Summer intensives are just around the corner and dancers from all over will be attending new and exciting programs. These are a great opportunity to train with guest teachers, try new styles of dance and make new friends. There’s nothing more frustrating than missing out on those opportunities due to injury, so here are some tips to keep you healthy and dancing injury free this summer.
Listen to your body
You know your body best and it’s important to listen to what your body is telling you. Students are often afraid of disclosing discomfort or pain when they're in a new environment and instead choose to dance through it. It’s important to raise any concerns you have with your teachers before it turns into a serious injury. After all, you’re there to dance and don’t want to have to spend the summer watching from the sidelines.
Seek out medical help
Along these same lines, if you're experiencing pain or an injury, make sure you seek out appropriate professional help. Most programs will have someone they can recommend nearby if they don’t have anyone directly on-site. The sooner you can get an issue dealt with, the sooner you’ll be back dancing and enjoying your summer program!
Warm-up and cool down
Making sure you are adequately warmed up for class (and no, stretching doesn’t count as a warm-up!) is important to prepare your body for the day. A warm-up should be dynamic enough to raise your heart rate and body temperature, and increase blood supply to your muscles. Additionally, making sure you cool down properly after class will ensure that your muscles aren’t tightening up and help them recover for the next day of dance.
Studies have shown increased injury rates with decreased hours of sleep at night. Depending on age, dancers need somewhere between 8-11hrs of sleep per night, which can be challenging to get when in a new (and fun!) environment. Developing good sleep hygiene including a consistent bedtime routine, limiting use of screens 1-2hrs before bed and going to bed at a decent hour can help ensure you’re getting the sleep your body needs to recover and perform the next day.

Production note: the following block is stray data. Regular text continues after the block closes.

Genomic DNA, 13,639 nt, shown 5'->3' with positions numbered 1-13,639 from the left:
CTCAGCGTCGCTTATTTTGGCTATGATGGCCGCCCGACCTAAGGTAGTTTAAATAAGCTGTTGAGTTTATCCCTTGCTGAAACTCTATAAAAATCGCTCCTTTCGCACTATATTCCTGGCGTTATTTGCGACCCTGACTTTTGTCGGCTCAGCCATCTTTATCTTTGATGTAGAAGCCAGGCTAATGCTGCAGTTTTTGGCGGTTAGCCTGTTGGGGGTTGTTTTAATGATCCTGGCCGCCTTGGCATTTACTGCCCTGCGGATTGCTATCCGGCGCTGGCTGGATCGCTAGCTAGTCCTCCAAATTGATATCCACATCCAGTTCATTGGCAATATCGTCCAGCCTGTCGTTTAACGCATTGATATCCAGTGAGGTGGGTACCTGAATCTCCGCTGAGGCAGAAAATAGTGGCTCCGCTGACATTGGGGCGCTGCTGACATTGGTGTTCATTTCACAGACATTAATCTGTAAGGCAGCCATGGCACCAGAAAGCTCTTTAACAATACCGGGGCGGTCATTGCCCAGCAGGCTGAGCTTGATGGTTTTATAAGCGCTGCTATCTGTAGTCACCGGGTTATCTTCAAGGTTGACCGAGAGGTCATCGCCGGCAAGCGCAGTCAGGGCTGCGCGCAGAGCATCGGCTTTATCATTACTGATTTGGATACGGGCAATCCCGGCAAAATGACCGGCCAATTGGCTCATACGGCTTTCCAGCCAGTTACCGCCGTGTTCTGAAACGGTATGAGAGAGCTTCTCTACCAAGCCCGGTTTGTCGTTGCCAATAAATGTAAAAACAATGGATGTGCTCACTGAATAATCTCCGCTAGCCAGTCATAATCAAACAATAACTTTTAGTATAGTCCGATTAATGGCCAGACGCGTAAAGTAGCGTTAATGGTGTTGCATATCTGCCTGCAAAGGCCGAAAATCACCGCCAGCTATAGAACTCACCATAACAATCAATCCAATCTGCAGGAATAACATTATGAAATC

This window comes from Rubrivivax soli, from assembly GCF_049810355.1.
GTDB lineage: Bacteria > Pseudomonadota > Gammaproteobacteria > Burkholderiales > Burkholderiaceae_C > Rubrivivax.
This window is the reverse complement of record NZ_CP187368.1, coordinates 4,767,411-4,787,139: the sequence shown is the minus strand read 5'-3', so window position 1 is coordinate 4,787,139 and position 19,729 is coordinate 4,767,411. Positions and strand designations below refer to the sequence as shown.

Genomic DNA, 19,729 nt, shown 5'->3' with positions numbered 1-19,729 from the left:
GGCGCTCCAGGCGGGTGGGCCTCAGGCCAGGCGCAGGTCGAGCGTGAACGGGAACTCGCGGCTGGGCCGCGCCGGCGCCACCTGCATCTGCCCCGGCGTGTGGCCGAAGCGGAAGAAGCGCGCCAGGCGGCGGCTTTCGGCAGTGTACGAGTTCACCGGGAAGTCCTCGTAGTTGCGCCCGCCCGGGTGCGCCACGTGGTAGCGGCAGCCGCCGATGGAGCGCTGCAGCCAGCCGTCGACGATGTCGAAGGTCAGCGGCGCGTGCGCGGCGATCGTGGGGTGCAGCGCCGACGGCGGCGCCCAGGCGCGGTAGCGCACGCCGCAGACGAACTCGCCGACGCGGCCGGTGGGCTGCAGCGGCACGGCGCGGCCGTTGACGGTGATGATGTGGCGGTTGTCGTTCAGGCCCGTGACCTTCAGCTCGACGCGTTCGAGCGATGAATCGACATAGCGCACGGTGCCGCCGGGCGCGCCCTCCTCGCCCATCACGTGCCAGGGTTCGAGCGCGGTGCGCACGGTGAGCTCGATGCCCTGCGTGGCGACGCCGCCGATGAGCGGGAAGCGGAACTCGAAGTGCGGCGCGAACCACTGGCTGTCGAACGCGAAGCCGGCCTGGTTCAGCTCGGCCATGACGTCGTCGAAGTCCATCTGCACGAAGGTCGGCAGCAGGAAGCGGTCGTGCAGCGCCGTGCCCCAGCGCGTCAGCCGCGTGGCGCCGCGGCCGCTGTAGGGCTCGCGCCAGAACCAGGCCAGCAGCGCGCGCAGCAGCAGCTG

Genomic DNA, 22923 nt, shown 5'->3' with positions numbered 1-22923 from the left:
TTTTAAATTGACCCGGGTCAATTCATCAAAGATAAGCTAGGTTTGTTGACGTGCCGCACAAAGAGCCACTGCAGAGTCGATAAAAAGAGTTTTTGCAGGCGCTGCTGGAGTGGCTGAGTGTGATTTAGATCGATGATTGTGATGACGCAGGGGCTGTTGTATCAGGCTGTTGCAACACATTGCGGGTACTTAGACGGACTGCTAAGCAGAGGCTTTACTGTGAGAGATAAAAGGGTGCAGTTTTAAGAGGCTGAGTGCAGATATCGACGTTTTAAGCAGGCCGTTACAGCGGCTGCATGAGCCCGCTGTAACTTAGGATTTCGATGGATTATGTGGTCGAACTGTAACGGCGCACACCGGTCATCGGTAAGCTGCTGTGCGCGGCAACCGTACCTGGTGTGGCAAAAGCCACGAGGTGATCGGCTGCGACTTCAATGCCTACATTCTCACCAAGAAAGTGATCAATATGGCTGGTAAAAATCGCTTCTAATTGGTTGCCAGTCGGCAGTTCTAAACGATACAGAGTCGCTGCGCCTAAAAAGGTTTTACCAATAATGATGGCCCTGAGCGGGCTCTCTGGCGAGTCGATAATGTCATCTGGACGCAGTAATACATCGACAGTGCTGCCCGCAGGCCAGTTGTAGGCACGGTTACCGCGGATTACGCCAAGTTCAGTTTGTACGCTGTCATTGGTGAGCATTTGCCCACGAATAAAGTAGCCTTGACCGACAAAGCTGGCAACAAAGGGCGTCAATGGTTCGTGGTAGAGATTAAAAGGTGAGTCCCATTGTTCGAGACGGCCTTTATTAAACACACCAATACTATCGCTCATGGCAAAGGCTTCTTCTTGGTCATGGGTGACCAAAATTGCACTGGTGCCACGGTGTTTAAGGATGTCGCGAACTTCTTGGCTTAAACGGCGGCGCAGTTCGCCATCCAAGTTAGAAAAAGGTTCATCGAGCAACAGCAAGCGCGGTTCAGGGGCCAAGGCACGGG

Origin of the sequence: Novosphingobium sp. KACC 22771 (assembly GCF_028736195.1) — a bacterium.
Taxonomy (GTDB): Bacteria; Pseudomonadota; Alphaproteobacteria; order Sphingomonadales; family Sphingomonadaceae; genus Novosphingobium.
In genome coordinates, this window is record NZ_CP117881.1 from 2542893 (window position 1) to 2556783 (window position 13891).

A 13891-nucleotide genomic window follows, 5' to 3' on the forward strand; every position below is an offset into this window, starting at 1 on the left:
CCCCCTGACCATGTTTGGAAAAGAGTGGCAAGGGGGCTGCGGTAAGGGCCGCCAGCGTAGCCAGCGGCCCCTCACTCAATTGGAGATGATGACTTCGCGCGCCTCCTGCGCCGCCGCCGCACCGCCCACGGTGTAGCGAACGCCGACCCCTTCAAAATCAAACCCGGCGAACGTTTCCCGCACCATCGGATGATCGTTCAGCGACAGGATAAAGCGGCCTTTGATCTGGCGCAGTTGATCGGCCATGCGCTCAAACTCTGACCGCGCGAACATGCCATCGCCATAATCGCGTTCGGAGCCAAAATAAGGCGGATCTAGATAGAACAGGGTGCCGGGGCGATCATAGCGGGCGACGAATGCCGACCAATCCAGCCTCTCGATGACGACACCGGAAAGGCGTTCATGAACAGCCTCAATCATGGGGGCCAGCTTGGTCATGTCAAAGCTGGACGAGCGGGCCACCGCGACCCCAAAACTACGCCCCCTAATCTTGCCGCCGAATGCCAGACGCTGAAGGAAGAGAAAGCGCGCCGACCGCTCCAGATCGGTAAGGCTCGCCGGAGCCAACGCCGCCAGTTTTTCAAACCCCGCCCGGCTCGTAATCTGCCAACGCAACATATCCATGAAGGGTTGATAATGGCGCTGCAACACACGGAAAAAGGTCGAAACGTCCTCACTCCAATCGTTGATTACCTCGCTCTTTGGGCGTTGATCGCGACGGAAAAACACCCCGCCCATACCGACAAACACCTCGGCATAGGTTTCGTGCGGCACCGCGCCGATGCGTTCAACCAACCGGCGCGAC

Eat and drink
Summer programs are often much more intense than regular year round training. Making sure you’re eating well-balanced meals and snacks, and staying adequately hydrated (especially in hot climates!) is crucial. Lots of dancers find it hard to eat big meals and then dance immediately after, so snacking throughout the day can be a great option for getting enough fuel during busy dance days.
Summer intensives are BUSY! Scheduling in downtime to rest and relax is important to make sure you don’t burn out before the end of the program. This might mean prioritizing your health and wellness over socializing with friends on occasion, or maybe plan for a chill movie night with friends. Again, you know yourself best so make sure you take the downtime you need to maximize your summer experience.
Hope these tips will keep you dancing healthy and injury free this summer! Tell me, what are your dance plans for the summer?